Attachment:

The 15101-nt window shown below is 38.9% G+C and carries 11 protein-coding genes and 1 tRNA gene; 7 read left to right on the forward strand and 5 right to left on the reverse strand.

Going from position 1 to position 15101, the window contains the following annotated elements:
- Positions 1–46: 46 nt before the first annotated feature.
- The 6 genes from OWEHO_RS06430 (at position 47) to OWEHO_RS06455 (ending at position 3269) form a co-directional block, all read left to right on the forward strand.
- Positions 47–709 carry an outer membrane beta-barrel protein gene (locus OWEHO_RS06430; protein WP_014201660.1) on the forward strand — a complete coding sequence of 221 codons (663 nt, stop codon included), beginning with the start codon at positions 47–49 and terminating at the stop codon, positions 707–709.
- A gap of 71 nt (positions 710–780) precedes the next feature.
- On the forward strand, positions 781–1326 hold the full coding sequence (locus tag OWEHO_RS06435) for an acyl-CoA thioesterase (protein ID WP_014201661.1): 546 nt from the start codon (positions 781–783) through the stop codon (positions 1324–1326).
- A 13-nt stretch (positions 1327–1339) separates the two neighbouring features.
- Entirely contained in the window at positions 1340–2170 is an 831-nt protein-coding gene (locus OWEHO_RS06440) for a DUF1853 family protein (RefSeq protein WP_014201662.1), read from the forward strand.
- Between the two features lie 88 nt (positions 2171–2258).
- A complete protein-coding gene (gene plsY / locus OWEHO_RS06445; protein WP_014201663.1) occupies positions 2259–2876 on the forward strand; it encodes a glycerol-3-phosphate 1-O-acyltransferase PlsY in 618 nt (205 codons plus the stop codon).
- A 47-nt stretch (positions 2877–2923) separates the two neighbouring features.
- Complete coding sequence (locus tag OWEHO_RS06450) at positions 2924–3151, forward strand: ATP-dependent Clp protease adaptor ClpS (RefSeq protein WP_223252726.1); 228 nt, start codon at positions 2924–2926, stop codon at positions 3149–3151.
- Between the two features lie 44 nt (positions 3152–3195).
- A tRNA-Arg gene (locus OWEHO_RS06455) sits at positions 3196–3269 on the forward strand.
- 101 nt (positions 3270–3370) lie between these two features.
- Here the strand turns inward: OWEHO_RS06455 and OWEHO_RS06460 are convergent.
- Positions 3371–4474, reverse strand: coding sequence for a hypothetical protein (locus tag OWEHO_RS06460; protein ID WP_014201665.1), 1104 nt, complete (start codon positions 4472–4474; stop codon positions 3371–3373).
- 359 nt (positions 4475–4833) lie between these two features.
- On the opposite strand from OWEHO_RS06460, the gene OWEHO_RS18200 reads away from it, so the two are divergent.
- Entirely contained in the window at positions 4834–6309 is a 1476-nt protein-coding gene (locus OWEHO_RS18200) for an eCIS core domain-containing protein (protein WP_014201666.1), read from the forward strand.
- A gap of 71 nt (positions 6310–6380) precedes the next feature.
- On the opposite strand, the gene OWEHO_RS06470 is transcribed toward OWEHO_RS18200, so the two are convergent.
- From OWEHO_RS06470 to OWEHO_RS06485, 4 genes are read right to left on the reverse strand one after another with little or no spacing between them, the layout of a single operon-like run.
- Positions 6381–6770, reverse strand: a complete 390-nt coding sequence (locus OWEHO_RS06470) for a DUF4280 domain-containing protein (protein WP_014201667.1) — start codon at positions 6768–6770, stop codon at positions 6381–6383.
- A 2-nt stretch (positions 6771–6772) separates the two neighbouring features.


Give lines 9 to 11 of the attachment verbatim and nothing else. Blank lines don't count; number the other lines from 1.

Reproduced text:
- Entirely contained in the window at positions 1340–2170 is an 831-nt protein-coding gene (locus OWEHO_RS06440) for a DUF1853 family protein (RefSeq protein WP_014201662.1), read from the forward strand.
- Between the two features lie 88 nt (positions 2171–2258).
- A complete protein-coding gene (gene plsY / locus OWEHO_RS06445; protein WP_014201663.1) occupies positions 2259–2876 on the forward strand; it encodes a glycerol-3-phosphate 1-O-acyltransferase PlsY in 618 nt (205 codons plus the stop codon).